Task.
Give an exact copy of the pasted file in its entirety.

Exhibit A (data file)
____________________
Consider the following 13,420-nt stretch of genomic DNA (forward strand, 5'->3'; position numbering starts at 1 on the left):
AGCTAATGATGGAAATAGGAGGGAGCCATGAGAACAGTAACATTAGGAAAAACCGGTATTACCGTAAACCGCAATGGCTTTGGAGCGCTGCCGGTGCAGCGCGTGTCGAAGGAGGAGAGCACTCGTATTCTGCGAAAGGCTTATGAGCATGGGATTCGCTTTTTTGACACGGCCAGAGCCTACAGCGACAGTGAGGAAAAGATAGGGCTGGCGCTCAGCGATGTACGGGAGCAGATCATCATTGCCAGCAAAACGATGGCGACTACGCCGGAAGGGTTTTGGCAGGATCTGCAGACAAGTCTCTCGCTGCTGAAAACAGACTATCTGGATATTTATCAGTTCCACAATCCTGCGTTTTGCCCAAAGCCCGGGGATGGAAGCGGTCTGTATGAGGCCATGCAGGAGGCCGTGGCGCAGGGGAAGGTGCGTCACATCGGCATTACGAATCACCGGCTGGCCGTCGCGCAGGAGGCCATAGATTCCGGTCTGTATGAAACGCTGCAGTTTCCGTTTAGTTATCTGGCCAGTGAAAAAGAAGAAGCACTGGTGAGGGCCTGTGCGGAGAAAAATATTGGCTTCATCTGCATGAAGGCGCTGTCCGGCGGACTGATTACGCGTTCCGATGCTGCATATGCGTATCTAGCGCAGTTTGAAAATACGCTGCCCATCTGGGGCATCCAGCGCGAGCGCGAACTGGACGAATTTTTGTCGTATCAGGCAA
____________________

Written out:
Consider the following 13,420-nt stretch of genomic DNA (forward strand, 5'->3'; position numbering starts at 1 on the left):
AGCTAATGATGGAAATAGGAGGGAGCCATGAGAACAGTAACATTAGGAAAAACCGGTATTACCGTAAACCGCAATGGCTTTGGAGCGCTGCCGGTGCAGCGCGTGTCGAAGGAGGAGAGCACTCGTATTCTGCGAAAGGCTTATGAGCATGGGATTCGCTTTTTTGACACGGCCAGAGCCTACAGCGACAGTGAGGAAAAGATAGGGCTGGCGCTCAGCGATGTACGGGAGCAGATCATCATTGCCAGCAAAACGATGGCGACTACGCCGGAAGGGTTTTGGCAGGATCTGCAGACAAGTCTCTCGCTGCTGAAAACAGACTATCTGGATATTTATCAGTTCCACAATCCTGCGTTTTGCCCAAAGCCCGGGGATGGAAGCGGTCTGTATGAGGCCATGCAGGAGGCCGTGGCGCAGGGGAAGGTGCGTCACATCGGCATTACGAATCACCGGCTGGCCGTCGCGCAGGAGGCCATAGATTCCGGTCTGTATGAAACGCTGCAGTTTCCGTTTAGTTATCTGGCCAGTGAAAAAGAAGAAGCACTGGTGAGGGCCTGTGCGGAGAAAAATATTGGCTTCATCTGCATGAAGGCGCTGTCCGGCGGACTGATTACGCGTTCCGATGCTGCATATGCGTATCTAGCGCAGTTTGAAAATACGCTGCCCATCTGGGGCATCCAGCGCGAGCGCGAACTGGACGAATTTTTGTCGTATCAGGCAA